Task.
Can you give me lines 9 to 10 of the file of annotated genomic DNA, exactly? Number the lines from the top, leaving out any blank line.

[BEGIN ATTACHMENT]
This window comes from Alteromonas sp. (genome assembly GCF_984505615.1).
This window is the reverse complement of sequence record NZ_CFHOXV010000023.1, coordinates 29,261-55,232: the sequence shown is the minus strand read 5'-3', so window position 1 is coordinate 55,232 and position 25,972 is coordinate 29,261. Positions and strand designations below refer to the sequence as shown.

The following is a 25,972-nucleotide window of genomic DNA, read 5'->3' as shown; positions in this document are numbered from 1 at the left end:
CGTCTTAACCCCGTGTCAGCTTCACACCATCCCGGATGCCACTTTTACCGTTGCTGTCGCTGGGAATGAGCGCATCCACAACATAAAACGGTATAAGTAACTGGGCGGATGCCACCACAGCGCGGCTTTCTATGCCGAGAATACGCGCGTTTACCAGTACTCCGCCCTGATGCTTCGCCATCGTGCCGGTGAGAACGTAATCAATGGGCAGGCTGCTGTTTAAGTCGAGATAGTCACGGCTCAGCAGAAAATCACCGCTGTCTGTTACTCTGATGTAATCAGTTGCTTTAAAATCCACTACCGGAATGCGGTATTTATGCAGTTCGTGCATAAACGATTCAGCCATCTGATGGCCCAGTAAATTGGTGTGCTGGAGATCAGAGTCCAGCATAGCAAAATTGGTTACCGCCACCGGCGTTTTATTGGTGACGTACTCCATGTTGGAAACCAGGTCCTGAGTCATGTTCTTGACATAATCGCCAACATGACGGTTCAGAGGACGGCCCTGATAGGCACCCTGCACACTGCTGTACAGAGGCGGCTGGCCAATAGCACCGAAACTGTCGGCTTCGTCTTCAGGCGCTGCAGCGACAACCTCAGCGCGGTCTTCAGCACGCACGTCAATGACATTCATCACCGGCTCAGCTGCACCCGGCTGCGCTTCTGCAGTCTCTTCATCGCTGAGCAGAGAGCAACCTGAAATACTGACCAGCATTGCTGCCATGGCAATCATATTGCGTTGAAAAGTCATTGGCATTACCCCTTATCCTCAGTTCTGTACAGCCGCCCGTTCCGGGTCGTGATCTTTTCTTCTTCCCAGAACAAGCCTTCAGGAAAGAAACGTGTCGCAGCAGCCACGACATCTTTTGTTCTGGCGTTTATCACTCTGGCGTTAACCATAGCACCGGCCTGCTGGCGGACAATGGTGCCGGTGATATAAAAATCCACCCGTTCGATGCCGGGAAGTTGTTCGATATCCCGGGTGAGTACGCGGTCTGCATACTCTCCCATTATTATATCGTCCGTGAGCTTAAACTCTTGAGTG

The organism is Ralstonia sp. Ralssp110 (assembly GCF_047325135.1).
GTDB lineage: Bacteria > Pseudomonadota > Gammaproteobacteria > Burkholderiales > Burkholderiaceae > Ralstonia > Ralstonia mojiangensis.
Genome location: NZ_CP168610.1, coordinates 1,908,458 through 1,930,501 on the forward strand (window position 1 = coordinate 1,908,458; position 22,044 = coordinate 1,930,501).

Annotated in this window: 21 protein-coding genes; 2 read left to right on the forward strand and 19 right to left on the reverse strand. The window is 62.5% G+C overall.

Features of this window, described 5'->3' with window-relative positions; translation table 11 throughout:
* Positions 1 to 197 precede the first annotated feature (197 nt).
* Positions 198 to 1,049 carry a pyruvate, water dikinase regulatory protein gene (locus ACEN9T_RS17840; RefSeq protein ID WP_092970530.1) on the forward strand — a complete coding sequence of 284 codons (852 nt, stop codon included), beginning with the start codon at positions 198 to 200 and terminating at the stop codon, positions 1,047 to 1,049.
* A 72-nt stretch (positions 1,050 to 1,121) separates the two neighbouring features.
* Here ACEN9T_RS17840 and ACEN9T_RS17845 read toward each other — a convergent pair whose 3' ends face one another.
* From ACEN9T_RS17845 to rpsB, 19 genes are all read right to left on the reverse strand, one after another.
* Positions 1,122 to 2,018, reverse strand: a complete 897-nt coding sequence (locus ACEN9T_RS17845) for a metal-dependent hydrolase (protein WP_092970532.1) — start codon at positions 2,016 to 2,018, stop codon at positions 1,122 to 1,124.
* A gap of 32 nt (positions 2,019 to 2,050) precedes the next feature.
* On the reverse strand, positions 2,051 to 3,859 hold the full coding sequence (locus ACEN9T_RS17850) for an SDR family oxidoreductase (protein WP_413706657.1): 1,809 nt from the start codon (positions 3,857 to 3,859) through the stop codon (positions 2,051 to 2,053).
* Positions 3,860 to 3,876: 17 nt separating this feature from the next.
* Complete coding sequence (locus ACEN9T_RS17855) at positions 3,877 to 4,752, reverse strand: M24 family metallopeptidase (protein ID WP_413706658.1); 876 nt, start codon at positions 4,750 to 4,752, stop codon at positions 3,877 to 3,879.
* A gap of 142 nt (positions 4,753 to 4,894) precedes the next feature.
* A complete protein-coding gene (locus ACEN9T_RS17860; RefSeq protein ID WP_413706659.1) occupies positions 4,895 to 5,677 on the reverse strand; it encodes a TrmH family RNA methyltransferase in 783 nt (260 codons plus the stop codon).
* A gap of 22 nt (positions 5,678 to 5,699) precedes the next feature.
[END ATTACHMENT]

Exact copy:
Features of this window, described 5'->3' with window-relative positions; translation table 11 throughout:
* Positions 1 to 197 precede the first annotated feature (197 nt).